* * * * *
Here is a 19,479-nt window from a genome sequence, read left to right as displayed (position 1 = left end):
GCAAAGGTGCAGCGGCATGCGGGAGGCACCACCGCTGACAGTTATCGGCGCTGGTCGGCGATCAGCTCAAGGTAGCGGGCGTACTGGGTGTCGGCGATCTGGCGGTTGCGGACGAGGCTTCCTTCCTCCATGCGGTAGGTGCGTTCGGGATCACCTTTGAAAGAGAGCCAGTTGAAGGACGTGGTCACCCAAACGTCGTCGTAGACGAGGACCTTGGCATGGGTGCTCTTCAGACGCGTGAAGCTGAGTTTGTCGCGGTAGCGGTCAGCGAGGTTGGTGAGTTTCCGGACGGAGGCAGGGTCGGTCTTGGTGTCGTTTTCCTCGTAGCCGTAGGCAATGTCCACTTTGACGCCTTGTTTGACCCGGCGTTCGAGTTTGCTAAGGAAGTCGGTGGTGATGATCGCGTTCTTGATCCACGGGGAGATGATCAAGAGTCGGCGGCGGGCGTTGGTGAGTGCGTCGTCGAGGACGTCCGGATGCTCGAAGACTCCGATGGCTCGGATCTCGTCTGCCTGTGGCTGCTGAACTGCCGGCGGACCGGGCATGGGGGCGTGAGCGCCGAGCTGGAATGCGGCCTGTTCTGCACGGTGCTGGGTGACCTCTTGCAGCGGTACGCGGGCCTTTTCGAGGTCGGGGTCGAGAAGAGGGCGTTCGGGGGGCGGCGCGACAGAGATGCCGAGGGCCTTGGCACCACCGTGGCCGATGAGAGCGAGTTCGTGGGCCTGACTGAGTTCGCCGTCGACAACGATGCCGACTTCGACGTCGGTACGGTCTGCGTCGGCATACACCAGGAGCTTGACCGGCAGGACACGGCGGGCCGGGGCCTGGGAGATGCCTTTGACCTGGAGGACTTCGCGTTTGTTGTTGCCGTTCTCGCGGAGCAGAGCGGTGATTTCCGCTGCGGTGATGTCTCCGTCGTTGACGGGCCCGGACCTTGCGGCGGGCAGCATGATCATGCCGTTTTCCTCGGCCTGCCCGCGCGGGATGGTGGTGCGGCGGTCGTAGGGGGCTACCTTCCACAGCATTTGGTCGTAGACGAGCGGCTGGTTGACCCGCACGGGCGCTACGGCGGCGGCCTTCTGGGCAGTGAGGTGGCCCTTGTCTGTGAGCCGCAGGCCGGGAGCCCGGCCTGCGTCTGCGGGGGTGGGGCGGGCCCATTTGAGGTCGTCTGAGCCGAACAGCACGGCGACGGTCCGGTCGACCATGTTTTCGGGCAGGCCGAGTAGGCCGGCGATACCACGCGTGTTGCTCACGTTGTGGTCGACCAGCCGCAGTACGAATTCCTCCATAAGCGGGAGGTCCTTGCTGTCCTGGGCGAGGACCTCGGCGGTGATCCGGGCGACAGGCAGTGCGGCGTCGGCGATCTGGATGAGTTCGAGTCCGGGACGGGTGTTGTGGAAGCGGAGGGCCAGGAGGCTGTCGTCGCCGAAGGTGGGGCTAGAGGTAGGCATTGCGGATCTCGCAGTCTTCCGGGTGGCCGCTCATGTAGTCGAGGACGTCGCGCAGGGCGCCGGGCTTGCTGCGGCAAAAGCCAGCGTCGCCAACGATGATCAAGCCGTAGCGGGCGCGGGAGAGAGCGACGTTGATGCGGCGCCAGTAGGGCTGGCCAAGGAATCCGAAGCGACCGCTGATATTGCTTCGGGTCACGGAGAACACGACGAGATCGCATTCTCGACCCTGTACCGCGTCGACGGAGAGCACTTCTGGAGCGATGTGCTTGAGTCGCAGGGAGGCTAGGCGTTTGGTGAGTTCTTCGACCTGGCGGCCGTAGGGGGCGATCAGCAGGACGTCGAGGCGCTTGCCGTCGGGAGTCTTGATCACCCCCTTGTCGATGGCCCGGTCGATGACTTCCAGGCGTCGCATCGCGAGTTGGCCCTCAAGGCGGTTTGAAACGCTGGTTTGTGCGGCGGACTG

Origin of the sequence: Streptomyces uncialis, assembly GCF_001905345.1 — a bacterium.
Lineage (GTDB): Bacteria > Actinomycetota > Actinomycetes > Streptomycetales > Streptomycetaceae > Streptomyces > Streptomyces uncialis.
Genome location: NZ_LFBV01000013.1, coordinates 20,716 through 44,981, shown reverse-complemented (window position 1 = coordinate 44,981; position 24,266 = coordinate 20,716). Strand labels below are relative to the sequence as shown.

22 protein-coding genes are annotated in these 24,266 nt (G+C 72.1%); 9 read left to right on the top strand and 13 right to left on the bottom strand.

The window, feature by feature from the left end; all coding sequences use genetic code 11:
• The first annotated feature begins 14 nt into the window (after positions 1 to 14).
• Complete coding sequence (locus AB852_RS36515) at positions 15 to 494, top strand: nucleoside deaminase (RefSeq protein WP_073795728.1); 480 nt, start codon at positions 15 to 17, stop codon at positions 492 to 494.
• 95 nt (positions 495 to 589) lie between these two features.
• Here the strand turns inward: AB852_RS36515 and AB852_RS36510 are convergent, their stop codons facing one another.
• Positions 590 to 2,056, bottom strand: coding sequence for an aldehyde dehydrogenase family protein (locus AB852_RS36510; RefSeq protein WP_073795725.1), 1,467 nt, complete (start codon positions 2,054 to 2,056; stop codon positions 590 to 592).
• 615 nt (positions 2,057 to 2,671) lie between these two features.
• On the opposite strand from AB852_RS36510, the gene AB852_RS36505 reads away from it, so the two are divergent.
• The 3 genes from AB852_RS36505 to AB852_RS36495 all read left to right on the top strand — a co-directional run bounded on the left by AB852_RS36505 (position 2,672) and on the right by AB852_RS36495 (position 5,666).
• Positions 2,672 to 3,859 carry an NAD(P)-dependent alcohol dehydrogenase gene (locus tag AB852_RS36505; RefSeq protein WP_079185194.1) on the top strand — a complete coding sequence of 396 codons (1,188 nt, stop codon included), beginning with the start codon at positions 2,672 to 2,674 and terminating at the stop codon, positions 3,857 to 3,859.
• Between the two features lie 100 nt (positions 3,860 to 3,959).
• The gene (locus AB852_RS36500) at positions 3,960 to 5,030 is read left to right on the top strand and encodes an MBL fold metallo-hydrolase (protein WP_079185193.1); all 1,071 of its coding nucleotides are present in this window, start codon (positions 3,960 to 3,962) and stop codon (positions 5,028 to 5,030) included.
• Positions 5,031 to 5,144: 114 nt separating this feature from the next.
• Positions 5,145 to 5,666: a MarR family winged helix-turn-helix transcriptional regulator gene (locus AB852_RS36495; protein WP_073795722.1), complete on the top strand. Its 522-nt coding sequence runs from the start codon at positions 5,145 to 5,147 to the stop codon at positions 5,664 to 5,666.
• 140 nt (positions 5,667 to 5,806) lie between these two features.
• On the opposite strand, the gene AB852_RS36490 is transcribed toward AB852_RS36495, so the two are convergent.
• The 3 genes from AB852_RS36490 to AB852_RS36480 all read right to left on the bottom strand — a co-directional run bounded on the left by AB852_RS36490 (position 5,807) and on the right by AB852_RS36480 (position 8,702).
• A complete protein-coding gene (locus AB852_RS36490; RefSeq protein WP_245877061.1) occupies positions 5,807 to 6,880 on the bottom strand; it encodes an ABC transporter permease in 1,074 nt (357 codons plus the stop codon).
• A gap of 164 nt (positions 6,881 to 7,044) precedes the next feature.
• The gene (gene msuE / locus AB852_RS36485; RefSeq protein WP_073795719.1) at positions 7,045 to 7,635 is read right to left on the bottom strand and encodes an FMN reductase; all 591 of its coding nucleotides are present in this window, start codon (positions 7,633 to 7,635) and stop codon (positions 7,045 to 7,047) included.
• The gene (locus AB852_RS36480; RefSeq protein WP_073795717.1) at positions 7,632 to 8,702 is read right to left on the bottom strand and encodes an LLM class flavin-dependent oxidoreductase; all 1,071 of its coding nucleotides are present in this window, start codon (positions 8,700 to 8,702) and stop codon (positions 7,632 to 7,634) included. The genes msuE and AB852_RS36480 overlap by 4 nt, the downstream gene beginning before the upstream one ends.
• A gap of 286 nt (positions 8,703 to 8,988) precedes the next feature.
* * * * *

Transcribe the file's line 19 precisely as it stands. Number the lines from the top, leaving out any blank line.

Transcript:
• Positions 5,031 to 5,144: 114 nt separating this feature from the next.